Hurricanes draft forward
By Aaron Beard
RALEIGH ó The Carolina Hurricanes hoped to pick a defenseman in the first round of the NHL draft only to see their top targets slip away.
Instead, the Hurricanes grabbed forward Zach Boychuk with the 14th overall pick Friday night, giving the team one of the top-rated North American skaters available after deciding that the asking price to trade up for a blue-liner was just too high.
“It just didn’t make sense for us,” general manager Jim Rutherford said via teleconference from Ottawa. “We knew that this was a deep draft. We were comfortable that we were going to get a good player at 14. It wasn’t something we really tried very hard to do.”
Carolina ended up with an 18-year-old who led his Lethbridge Hurricanes to a Western Hockey League conference championship this year, scoring a playoff-best 13 goals. He finished second on the team with 72 points and had 33 goals on the season.
One of the biggest question marks is his size; he measured in at just under 5-foot-10 and weighs 175 pounds. But Boychuk, who models his game after Philadelphia’s Daniel Briere, figured, “I just have to work through that.”
“I may not be the biggest guy on the ice at all times,” he said. “I use my speed and my quickness and deception, so there’s definitely ways you can beat bigger, stronger players.”
The Hurricanes had said they would likely look to draft the best player available instead of focusing on a specific position. Ultimately, they didn’t have much of a choice once a pair of unspecified defensemen went off the board leading up to their first selection. The consolation prize was to add a forward who can play at center or on the wing.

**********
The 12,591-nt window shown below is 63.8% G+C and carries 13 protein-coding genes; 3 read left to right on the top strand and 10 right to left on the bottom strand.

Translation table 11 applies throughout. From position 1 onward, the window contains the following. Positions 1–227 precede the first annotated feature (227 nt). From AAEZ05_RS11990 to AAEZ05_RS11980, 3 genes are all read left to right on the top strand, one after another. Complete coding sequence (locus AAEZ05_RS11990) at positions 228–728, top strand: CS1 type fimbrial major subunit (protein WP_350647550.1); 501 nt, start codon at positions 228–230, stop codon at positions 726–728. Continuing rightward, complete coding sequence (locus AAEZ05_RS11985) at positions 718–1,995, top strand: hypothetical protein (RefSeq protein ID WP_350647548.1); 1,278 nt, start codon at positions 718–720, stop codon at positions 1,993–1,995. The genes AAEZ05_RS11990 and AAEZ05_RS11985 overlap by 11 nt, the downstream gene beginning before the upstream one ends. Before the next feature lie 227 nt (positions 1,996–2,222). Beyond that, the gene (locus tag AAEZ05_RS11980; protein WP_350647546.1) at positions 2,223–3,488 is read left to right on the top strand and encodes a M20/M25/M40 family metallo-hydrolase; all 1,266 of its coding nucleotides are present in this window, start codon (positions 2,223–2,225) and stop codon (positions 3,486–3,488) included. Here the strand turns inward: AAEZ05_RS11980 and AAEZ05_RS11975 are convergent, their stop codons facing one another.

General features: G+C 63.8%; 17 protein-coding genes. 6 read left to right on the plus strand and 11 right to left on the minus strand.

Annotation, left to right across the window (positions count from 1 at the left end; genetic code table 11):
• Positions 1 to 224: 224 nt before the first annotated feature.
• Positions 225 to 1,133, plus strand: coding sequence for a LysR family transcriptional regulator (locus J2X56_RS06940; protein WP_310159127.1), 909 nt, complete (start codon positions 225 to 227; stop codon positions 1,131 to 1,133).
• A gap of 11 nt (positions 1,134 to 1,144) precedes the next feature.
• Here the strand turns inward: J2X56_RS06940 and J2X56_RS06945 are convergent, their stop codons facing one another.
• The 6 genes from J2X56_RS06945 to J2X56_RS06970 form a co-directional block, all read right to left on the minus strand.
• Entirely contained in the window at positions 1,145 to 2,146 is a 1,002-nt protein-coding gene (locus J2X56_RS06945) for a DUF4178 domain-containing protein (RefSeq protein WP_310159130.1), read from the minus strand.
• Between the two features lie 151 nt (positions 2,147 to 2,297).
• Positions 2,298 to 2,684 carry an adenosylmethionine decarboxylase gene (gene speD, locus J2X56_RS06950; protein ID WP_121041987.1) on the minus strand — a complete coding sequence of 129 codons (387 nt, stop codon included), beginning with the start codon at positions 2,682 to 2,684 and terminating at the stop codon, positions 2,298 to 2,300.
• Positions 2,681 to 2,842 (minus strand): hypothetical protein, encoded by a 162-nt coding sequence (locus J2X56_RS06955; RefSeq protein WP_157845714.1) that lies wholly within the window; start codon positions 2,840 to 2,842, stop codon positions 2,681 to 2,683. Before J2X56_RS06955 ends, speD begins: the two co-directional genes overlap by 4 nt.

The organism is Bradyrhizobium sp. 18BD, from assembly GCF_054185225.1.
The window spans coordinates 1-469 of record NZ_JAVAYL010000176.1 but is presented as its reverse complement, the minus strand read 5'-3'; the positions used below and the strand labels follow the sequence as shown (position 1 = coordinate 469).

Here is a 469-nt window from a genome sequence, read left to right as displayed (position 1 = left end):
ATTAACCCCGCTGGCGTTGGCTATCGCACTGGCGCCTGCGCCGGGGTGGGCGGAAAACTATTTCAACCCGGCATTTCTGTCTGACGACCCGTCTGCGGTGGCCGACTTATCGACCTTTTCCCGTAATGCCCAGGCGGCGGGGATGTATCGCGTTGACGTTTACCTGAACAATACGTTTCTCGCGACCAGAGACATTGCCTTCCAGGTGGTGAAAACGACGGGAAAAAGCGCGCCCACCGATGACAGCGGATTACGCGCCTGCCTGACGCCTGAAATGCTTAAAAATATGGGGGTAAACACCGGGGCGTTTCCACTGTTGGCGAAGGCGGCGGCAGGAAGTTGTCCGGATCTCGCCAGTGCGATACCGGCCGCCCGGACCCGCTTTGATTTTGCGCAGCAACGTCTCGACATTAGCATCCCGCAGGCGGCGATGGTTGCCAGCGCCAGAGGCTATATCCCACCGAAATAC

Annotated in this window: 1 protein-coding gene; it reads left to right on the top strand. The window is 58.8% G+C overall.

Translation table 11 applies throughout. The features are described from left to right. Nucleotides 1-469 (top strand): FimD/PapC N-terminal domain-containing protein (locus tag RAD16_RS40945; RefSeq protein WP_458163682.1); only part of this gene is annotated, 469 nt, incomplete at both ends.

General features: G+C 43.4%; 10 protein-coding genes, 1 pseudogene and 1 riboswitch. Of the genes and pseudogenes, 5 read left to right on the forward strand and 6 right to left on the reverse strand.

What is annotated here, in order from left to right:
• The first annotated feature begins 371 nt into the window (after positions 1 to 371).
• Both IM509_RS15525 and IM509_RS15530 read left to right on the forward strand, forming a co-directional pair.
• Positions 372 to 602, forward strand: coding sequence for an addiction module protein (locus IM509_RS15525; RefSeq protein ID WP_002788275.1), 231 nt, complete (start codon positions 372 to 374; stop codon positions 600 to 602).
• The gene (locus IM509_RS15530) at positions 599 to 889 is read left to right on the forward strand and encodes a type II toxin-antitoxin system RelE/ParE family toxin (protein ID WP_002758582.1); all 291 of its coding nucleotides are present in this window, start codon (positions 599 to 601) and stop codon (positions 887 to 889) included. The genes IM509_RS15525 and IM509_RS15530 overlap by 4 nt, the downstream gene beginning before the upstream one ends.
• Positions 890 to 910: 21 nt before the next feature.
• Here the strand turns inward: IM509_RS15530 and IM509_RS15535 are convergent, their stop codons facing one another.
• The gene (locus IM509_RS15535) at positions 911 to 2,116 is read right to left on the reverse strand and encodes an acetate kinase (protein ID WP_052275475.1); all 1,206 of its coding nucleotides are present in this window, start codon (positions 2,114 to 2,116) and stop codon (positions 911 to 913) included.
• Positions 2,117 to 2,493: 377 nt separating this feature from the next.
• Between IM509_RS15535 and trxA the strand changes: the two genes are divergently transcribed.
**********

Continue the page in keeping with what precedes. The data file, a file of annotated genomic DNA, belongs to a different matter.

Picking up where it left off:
Boychuk is close friends with Brandon Sutter, Carolina’s first-round pick from last year. The two played together to help Team Canada win the gold medal at the World Junior Championships.
“I’m a guy that likes to set my goals high, so I’m really going to take this and focus on the Carolina Hurricanes throughout the summer and try to get bigger and stronger and see if I can make it next year,” Boychuk said. “I guess that’s everybody’s goal when they get drafted. I’m going to go to work and see what happens.”
Once their top choices at defensemen were selected, the Hurricanes didn’t want to pass up Boychuk, the eighth-rated North American skater by the NHL Central Scouting Service. They had figured they’d end up with one of two defensemen or two forwards.
“We got a couple of calls about moving down,” Rutherford said. “But if we’d have moved down much further, we certainly weren’t going to get Boychuk. When we had the chance to get him, we felt we should stay there. We’re not the only ones that felt pretty high about him.”